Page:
African servals, exotic cats as pets

Exotic Cat Care
Feline Hyperesthesia Syndrome, by Lynn Culver
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Feline Hyperesthesia Syndrome is a relatively rare condition that is also known as rolling-skin syndrome, neurodermatitis, neuritis, psychomotor epilepsy, and prurtic dermatosis.

Dr. Dodman is of the opinion that this is mainly an obsessive-compulsive disorder and he has had good results by administering anti-obsessional and anti-anxiety drugs such as Prozac and valium.

Many times this syndrome begins after an injury to the tail or dorsal spine region or surgery to that region as if it were possibly tied to the sympathetic nervous system.







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Feline Hyperesthesia Syndrome is a relatively rare condition that is also known as rolling-skin syndrome, neurodermatitis, neuritis, psychomotor epilepsy, and prurtic dermatosis. The oriental breeds of domestic cats like the Siamese seem to be more predisposed then others to developing this condition.

The typical cat is otherwise healthy. It may be an excessively nervous or excitable animal, or may have a recent history of environmental changes that lead to emotional distress. The onset of feline hyperesthesia syndrome starts with the rippling of the skin at the dorsum of the back, biting or licking at the tail, flank or pelvis. The animal’s eyes can become glassy with widely dilated pupils and it may seem as if it is having hallucinations as it exhibits frantic meowing, swishing of the tail, running crazy around the house and attacking objects including the owner without provocation. The cats may even have generalized seizures. Signs may last seconds to several minutes with no apparent pattern as to when they occur.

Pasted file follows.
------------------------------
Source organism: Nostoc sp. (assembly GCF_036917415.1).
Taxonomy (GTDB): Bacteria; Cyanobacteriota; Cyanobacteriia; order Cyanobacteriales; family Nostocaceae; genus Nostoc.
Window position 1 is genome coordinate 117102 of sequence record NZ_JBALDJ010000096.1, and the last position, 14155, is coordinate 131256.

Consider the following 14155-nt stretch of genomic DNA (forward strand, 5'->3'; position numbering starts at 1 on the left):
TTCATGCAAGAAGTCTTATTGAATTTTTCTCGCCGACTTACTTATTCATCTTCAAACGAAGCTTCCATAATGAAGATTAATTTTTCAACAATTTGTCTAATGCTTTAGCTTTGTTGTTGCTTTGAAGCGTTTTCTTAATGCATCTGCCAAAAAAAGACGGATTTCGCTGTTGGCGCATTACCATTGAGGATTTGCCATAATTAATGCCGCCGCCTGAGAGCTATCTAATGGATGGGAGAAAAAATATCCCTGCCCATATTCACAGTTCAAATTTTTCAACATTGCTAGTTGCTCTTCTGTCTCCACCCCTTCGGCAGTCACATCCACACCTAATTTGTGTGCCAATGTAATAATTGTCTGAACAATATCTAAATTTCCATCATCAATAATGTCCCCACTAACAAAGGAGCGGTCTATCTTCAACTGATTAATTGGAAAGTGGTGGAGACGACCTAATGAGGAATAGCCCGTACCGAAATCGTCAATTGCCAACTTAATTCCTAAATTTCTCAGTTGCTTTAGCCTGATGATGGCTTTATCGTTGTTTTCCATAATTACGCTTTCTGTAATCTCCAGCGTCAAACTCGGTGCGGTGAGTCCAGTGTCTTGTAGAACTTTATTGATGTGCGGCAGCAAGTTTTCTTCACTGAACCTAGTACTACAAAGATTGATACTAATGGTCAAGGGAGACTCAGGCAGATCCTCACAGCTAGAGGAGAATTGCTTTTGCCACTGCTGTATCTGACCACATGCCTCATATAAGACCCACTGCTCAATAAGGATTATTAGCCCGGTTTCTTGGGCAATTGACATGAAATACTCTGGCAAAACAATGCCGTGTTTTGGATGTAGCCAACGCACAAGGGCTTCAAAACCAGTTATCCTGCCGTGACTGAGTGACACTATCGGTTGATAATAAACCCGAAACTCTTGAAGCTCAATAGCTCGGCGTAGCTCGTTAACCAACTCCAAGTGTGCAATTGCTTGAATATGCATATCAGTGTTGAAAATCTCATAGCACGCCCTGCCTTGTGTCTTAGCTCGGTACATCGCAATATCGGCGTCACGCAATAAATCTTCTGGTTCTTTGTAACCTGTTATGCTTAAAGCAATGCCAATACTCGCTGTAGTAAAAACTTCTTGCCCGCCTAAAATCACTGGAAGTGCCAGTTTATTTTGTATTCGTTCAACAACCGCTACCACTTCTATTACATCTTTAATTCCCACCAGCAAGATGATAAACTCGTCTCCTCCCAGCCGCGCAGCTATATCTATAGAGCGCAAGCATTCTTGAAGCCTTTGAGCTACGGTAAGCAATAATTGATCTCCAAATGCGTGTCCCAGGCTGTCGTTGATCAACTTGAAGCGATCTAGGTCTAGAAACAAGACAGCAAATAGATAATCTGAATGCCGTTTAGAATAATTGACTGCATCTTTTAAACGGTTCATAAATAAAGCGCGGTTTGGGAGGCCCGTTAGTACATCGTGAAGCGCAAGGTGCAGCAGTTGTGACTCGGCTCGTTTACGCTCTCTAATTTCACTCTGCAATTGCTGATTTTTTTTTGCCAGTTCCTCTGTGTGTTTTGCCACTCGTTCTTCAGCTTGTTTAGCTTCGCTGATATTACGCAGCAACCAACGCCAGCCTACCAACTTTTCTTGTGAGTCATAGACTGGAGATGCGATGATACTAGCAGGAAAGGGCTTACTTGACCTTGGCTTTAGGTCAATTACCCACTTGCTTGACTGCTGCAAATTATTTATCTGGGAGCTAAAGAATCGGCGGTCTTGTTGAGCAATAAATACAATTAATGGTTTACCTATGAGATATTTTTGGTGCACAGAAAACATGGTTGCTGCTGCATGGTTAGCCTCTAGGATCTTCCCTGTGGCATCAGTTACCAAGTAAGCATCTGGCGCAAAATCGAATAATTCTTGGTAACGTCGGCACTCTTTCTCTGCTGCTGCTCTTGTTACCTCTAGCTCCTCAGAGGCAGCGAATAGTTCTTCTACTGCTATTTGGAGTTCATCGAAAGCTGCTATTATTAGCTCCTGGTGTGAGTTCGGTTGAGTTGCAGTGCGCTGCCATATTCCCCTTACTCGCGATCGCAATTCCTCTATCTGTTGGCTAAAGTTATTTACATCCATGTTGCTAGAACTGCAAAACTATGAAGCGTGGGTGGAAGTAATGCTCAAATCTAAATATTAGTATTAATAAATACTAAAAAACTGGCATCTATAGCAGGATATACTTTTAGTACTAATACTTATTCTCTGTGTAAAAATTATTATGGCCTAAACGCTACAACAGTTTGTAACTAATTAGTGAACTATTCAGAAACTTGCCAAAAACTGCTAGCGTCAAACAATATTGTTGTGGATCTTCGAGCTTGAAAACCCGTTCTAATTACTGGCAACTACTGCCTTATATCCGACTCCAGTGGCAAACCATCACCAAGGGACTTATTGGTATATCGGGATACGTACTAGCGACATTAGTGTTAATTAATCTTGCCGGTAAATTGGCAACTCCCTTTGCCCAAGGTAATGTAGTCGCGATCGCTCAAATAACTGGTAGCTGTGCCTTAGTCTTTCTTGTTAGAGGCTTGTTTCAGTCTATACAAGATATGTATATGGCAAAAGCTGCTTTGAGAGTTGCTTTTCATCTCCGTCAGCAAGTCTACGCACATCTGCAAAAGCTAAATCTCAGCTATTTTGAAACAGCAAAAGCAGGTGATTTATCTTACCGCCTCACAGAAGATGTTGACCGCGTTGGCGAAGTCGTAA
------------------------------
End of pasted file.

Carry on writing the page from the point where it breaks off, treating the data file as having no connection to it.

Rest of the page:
There is no universally agreed upon answer as to what is, and what causes Feline Hyperesthesia Syndrome. I spent some time interviewing Dr. Nicholas Dodman, author of the book titled "The Cat Who Cried for Help". Dr. Dodman teaches at Tufts University and specializes in animal behavior. He has extensive experience treating this syndrome that he relates in his book. He lectures about this mysterious disorder as well and he spent some time conversing with me and explained that several theories abound.

Dr. Dodman is of the opinion that this is mainly an obsessive-compulsive disorder and he has had good results by administering anti-obsessional and anti-anxiety drugs such as Prozac and valium. Some of his colleges however, believe this is basically a neurological seizure disorder that if untreated will progress to frank epileptic seizures. These feline patients have responded to the anti-seizure medication phenobarbitol.

Dr. Dodman told me of a pathological study that reported on the condition of the muscle tissue taken near the spinal column of 6 different patients and each exhibited evidence of viral myrocitis, such as the very slow developing prion type virus, or even a type of encephalitis. And still others in the veterinary community feel it is a genetic disorder linked to heredity. Finally, some feel there are many different expressions of feline hyperesthesia syndrome.